Business owners who use corporate websites or social media platforms with user comments functionality need to be aware of their exposure to potential defamation actions, and how to reduce it, explain lawyers Dan Brush and Adam Meyer.
Businesses that maintain corporate websites with user comments functionality or use corporate pages on social media platforms must take steps to reduce their exposure to potential defamation actions from third parties discussed on those websites.
Published social media messages or tweets can be deleted by the sender, but once they’re published, the message can be saved or forwarded – even if the writer deletes the original.
A tweet or post written on behalf of your business or posted on your business’s website may give rise to defamation action in Australia and in any overseas jurisdiction where a person suffers damage to their reputation due to a false statement.
Twitter and US defamation decision
A California court recently heard one of the first cases of alleged defamation involving Twitter. The claim arose from a single tweet by singer and actress Courtney Love. The tweet sent by Love suggested that her lawyer at the time had been “bought off” when she wouldn’t help Love in a legal matter. Love claimed that the tweet was intended for a single recipient and not meant to be posted publicly and also claimed that she deleted the tweet as soon as she realised that it had been posted publicly.
The jury verdict in California proceeded on the basis that Twitter messages could be defamatory and would be evaluated by the same rules that have applied to traditional media defamation cases in the US. Jurors determined that Love's tweet was inaccurate and contained false information, but the musician didn't know it wasn't true at the time the tweet was made. As a result, the action against Love was not successful.
Intentions of the writer may not be relevant in Australia
In Australia, a person may bring defamation proceedings if he or she considers that the publication of a statement caused damage to their reputation. When defamation is alleged in Australia, the writer or publisher can assert various defences to the alleged false statement, including:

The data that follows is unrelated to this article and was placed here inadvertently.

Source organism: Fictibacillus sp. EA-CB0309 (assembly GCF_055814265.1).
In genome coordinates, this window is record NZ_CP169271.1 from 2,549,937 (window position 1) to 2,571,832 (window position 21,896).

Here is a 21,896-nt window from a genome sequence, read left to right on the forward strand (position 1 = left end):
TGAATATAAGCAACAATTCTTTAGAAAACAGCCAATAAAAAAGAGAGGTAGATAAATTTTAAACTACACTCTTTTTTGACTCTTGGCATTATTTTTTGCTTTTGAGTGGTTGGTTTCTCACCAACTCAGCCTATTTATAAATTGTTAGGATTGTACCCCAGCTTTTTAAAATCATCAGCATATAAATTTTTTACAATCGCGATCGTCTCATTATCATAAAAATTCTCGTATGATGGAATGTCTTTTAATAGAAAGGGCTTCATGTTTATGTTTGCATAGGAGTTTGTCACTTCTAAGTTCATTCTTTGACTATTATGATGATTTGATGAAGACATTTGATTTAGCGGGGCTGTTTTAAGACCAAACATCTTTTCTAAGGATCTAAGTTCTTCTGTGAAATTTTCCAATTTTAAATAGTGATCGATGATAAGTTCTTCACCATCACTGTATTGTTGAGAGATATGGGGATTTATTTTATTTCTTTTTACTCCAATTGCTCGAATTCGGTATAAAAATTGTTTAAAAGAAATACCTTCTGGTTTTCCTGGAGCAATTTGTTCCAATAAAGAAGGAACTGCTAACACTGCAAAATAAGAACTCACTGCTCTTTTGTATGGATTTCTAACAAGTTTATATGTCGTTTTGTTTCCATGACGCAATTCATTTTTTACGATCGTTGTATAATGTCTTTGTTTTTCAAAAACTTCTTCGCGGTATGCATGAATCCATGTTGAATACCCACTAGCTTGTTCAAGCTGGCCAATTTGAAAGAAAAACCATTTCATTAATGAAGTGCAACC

- The statement and the alleged imputations at issue were true when made.
- The statement was a "fair comment" or "honest opinion" – that is, the statement is on a matter of public interest, it is comment or expression of opinion rather than a statement of fact and is based on proper material.
- The statement was made in circumstances attracting privilege.
- It was not the primary publisher of the statement.
- It did not know, nor ought reasonably to have known, that the statement was defamatory.
- The company’s lack of knowledge was not due to negligence.
In Australia, legislation has limited a corporation’s ability to sue for defamation. Defamation actions by companies are limited to not-for-profit corporations, or corporations that employ fewer than 10 people and are not a government body or authority.
However, the directors of a corporation may bring defamation proceedings if they were defamed as individuals. Companies may bring proceedings for “injurious falsehood”, although it is generally more difficult to bring such a claim because of the evidentiary burdens involved.
Liability of the publisher?
Anyone who maintains a webpage that allows user content or uses a social media account such as a corporate Facebook page may be liable in defamation for its own statements – and for those made by others posting on their Facebook page. A publisher may avoid liability if it is an “innocent disseminator” of the defamatory statement; that is if a company may be liable, however, if it knew or ought to have known that a statement on its Facebook page or website is defamatory and it fails to remove it.
If a company becomes aware of potentially defamatory material on its Facebook page or website, it should remove that material as soon as possible to avoid the risk of defamation proceedings. This is admittedly a complicated area of law, so if you have questions, be sure to contact your lawyer.
Dan Brush is a special counsel in the Sydney office and Adam Meyer is a senior associate in the Melbourne office of CBP Lawyers.